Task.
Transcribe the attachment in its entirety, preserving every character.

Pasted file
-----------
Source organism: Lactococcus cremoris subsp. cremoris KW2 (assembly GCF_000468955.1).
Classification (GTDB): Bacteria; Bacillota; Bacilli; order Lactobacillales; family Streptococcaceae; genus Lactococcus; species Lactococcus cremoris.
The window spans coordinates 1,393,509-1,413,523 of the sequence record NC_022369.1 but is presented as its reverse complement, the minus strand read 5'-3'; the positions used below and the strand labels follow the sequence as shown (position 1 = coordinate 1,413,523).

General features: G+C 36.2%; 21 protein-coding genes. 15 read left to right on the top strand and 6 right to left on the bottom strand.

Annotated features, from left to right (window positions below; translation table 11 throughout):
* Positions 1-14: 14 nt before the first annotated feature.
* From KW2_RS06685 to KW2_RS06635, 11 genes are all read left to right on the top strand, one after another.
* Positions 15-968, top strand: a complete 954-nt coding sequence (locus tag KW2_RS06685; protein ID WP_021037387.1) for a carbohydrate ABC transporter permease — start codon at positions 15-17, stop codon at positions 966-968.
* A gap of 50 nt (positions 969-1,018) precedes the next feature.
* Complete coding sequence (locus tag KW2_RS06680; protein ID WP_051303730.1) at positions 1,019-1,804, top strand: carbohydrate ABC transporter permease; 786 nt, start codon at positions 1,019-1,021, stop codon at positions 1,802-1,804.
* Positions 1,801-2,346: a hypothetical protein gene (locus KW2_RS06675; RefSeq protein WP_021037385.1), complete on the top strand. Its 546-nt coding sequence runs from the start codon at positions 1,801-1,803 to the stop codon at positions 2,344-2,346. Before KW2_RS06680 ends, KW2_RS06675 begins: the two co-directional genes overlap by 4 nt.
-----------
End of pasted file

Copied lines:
Source organism: Lactococcus cremoris subsp. cremoris KW2 (assembly GCF_000468955.1).
Classification (GTDB): Bacteria; Bacillota; Bacilli; order Lactobacillales; family Streptococcaceae; genus Lactococcus; species Lactococcus cremoris.
The window spans coordinates 1,393,509-1,413,523 of the sequence record NC_022369.1 but is presented as its reverse complement, the minus strand read 5'-3'; the positions used below and the strand labels follow the sequence as shown (position 1 = coordinate 1,413,523).

General features: G+C 36.2%; 21 protein-coding genes. 15 read left to right on the top strand and 6 right to left on the bottom strand.

Annotated features, from left to right (window positions below; translation table 11 throughout):
* Positions 1-14: 14 nt before the first annotated feature.
* From KW2_RS06685 to KW2_RS06635, 11 genes are all read left to right on the top strand, one after another.
* Positions 15-968, top strand: a complete 954-nt coding sequence (locus tag KW2_RS06685; protein ID WP_021037387.1) for a carbohydrate ABC transporter permease — start codon at positions 15-17, stop codon at positions 966-968.
* A gap of 50 nt (positions 969-1,018) precedes the next feature.
* Complete coding sequence (locus tag KW2_RS06680; protein ID WP_051303730.1) at positions 1,019-1,804, top strand: carbohydrate ABC transporter permease; 786 nt, start codon at positions 1,019-1,021, stop codon at positions 1,802-1,804.
* Positions 1,801-2,346: a hypothetical protein gene (locus KW2_RS06675; RefSeq protein WP_021037385.1), complete on the top strand. Its 546-nt coding sequence runs from the start codon at positions 1,801-1,803 to the stop codon at positions 2,344-2,346. Before KW2_RS06680 ends, KW2_RS06675 begins: the two co-directional genes overlap by 4 nt.